Ancient ways in a wood

11th July 1997 at 01:00
Sunlight filters through the trees, the scent of woodsmoke fills the air and somewhere overhead a cuckoo calls. But the enthusiastic chattering in a woodland clearing belongs not to magpies, but a group of children from Hertford Heath junior mixed infants school, near Hertford. They are taking part in an ancient woodland crafts day, organised by the Countryside Management Service.

Bencroft Wood, an ancient hornbeam coppice and nature reserve near Broxbourne, Hertfordshire, has been a managed woodland for more than 1,000 years. In its time, it has supplied firewood for London, charcoal for gunpowder and fuel for the malting industries of Hertford and Ware.

Many of the trees are hundreds of years old and one important message of the CMS, which manages the woodland for Herts County Council, is that trees don't have to be felled to be useful. In woodlands such as Bencroft, periodic coppicing - cutting back trees in a different section of wood each year - provides a regular crop without the need for cutting trees down.

But for some children, the biggest surprise is to learn that everyday items such as chairs, tables, broom handles and pencils are made from trees. "Children are so distanced from the environment these days that they don't really know where wood comes from," says Catherine Cox, a CMS project officer, who has come along to demonstrate the craft of besom broom-making. She's also found that East Hertfordshire children know more about tropical rainforests than about the woodland on their own doorsteps.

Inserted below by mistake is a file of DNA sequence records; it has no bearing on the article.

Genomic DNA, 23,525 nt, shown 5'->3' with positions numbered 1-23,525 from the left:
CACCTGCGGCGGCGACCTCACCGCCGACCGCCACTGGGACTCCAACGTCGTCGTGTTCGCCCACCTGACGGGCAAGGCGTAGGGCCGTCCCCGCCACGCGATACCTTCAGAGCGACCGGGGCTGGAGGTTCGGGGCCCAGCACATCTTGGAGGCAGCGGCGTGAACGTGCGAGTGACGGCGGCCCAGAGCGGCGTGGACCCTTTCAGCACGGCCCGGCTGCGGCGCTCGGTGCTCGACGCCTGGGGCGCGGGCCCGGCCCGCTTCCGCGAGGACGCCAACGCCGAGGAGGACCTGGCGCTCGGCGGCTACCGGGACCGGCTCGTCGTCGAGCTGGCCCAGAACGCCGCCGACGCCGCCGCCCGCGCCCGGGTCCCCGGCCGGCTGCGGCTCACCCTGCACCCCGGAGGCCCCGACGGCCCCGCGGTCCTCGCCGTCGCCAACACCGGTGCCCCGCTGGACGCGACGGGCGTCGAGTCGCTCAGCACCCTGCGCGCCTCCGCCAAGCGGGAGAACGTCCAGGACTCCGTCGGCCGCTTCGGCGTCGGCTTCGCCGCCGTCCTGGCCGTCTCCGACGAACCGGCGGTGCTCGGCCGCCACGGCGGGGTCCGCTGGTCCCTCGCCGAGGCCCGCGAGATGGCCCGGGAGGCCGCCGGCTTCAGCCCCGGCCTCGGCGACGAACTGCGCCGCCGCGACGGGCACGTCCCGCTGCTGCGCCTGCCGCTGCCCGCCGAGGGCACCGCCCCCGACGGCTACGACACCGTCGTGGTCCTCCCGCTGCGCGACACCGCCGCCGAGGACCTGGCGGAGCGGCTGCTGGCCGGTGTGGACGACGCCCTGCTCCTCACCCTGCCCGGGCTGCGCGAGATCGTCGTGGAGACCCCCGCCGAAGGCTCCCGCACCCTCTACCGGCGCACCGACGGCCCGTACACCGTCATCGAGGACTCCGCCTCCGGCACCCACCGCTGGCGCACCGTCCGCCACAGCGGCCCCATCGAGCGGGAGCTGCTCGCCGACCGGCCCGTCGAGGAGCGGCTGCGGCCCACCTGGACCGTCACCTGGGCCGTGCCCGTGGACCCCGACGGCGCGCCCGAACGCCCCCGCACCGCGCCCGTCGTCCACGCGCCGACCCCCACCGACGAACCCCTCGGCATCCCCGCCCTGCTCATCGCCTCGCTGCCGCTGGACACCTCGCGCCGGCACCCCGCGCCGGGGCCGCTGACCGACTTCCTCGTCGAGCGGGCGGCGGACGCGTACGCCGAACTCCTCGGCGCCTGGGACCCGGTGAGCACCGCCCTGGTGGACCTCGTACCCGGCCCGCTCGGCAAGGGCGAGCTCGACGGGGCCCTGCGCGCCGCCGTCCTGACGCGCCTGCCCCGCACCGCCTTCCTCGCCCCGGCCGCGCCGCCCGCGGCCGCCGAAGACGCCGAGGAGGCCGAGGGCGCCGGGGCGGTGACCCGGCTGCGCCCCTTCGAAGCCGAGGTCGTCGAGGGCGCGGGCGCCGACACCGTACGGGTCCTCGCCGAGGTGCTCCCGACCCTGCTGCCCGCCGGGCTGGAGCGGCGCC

"They've been so influenced by rainforest propaganda that they think we are destroying woodland by using the trees for wood. So we have to explain that what we're doing is a process of continuous regeneration," she says.

The aim of the craft days is to enable local children to enjoy their woodland, observe its flora and fauna, hear how trees are looked after and try their hand at woodland crafts such as basket-

making, pole-lathe woodturning, hurdle fence-making and charcoal burning.

The visit starts with a stroll through woods, guided by countryside ranger Diana Richards. She identifies the trees (hornbeam, oak, silver birch and hazel), discusses the properties of each (soft, hard, bendy) and suggests what they might be used for.

Silver birch for instance, is ideal for broom heads, oak for furniture and ships, hornbeam for charcoal and chair legs. Having told the story of how woodlands such as this have been sustained and managed over the centuries, she takes the children to a sunlit glade, where crafts people (a mix of volunteers and CMS employees) have set up displays.

In one corner, civil servant Francis Rogers shows how to make charcoal by burning wood slowly inside an airless metal barrel, so it becomes charred on the surface and completely dry. At the pole-lathe, operated by foot pedal and a pulley slung over a branch, CMS project officer Richard Monk gets children to pat their heads and rub their bellies before attempting the simultaneous hand-and-foot actions needed to shape a piece of wood while turning it. A few yards away, Sian Reid shows how traditional baskets are made from willow, while Patrick Norris makes each group a simple wooden gate to take back to the classroom. To prove how strong it is, he lets them use it for a tug of war.